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Hepatitis B is a virus that attacks the liver in humans and travels throught the bloodstream. The primary ways hepatitis B is contracted are through transmission of blood fluids, sexual intercourse, contaminated needles among drug-users, and vertical contact between mother and unborn child. The virus is rarely fatal, but can cause fever, jaundice, vomiting, and lowered functionality of the liver.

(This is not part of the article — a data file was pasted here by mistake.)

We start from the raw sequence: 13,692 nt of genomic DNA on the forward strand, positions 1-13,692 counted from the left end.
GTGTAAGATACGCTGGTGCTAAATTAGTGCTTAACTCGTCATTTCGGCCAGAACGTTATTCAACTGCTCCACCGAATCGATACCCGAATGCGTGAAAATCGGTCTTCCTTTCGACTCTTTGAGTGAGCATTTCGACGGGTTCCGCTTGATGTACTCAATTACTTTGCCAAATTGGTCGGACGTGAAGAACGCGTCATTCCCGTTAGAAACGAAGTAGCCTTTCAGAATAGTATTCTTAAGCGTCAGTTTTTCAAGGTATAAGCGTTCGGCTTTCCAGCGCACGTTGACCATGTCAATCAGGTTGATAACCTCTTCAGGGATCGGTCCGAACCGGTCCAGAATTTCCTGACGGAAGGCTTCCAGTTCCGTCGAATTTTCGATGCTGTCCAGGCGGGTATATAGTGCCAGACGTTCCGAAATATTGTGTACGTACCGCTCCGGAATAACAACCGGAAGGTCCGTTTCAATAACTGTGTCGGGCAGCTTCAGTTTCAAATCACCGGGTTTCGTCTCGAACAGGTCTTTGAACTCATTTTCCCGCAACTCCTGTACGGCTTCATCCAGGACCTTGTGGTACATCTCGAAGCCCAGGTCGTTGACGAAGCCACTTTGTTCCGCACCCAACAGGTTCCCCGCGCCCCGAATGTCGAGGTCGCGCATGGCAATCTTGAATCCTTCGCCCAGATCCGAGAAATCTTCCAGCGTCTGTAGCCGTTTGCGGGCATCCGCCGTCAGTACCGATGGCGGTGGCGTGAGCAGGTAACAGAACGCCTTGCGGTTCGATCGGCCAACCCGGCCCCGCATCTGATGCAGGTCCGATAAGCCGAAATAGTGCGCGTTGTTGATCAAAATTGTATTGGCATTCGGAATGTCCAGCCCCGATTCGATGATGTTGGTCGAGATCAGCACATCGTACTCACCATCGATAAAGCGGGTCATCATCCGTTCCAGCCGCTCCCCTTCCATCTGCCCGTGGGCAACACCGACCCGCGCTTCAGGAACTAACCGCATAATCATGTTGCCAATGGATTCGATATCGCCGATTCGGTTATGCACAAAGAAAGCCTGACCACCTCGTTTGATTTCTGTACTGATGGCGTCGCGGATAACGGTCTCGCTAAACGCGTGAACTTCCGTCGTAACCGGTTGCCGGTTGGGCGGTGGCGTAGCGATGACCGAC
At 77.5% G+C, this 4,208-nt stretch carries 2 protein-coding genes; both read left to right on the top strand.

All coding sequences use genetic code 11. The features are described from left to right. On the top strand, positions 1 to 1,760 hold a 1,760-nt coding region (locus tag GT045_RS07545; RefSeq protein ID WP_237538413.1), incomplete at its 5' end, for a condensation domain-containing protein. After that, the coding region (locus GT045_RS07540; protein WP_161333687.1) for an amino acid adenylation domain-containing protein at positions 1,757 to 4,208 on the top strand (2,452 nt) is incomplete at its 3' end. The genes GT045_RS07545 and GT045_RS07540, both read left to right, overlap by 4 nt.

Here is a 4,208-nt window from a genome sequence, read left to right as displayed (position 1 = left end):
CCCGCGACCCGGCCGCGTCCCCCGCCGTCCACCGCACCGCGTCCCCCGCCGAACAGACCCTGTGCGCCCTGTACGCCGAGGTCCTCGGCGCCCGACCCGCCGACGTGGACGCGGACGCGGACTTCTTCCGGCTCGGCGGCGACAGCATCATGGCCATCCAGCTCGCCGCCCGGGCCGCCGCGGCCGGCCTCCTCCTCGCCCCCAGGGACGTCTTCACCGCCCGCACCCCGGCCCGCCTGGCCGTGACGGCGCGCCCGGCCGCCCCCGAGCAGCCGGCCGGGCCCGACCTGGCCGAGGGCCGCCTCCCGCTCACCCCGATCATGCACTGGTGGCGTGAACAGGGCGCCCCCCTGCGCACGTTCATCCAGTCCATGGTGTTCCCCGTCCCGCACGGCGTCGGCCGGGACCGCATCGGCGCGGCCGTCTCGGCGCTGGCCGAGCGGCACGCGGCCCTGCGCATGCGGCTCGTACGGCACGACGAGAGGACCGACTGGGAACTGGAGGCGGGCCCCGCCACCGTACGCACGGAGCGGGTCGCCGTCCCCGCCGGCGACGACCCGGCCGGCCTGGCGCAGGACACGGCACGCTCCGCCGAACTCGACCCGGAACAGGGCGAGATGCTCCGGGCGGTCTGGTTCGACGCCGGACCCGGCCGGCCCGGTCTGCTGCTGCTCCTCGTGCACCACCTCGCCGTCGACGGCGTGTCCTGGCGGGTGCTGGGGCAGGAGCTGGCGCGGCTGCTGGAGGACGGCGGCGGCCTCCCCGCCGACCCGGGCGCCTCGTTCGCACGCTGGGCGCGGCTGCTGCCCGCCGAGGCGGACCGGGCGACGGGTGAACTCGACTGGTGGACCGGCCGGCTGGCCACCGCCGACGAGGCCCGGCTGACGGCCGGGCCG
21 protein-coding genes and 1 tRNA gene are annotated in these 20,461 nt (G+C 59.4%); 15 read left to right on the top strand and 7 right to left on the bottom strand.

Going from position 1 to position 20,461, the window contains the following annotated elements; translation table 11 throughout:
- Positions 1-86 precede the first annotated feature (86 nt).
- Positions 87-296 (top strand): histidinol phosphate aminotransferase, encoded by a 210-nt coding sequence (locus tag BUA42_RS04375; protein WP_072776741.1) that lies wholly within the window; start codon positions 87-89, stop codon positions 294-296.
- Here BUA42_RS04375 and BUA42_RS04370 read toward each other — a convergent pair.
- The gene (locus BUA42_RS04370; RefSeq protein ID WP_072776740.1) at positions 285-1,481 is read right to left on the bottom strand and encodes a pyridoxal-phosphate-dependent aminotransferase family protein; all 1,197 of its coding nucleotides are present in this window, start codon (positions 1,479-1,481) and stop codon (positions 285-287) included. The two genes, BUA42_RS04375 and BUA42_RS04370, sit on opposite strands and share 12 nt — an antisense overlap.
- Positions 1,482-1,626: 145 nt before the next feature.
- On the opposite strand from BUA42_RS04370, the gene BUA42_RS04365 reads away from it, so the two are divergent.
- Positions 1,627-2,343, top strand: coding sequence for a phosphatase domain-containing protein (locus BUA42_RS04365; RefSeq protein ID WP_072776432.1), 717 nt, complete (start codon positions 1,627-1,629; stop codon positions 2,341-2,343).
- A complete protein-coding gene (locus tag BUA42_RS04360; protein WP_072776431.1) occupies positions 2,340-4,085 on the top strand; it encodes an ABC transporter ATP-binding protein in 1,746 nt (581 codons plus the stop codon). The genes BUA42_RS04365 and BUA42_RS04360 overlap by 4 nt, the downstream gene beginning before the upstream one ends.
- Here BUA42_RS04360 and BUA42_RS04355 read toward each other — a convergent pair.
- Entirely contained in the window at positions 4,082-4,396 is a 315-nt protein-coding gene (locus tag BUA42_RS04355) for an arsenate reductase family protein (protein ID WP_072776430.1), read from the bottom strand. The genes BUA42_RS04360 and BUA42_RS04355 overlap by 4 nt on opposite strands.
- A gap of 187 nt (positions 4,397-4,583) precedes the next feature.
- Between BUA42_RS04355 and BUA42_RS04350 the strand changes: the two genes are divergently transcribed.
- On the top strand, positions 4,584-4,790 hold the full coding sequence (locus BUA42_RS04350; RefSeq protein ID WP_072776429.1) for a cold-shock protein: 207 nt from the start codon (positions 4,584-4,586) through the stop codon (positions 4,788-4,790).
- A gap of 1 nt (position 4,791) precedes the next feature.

The stage you are referring to is often called the latent stage in viral development. When the virus makes it's initial invasion, replication takes place within the host's liver cells. The body's immune system recognizes the viral invaders and starts the process of combatting the virus. Part of the virus is left within the cells of the liver, however, and for lack of a better term, "lies low" while the battle rages within the host's blood stream. The virus thus reemerges after a certain recovery period. People who exhibit this cyclical pattern are said to have "chronic hepatitis B" and are identified as carriers of the virus.
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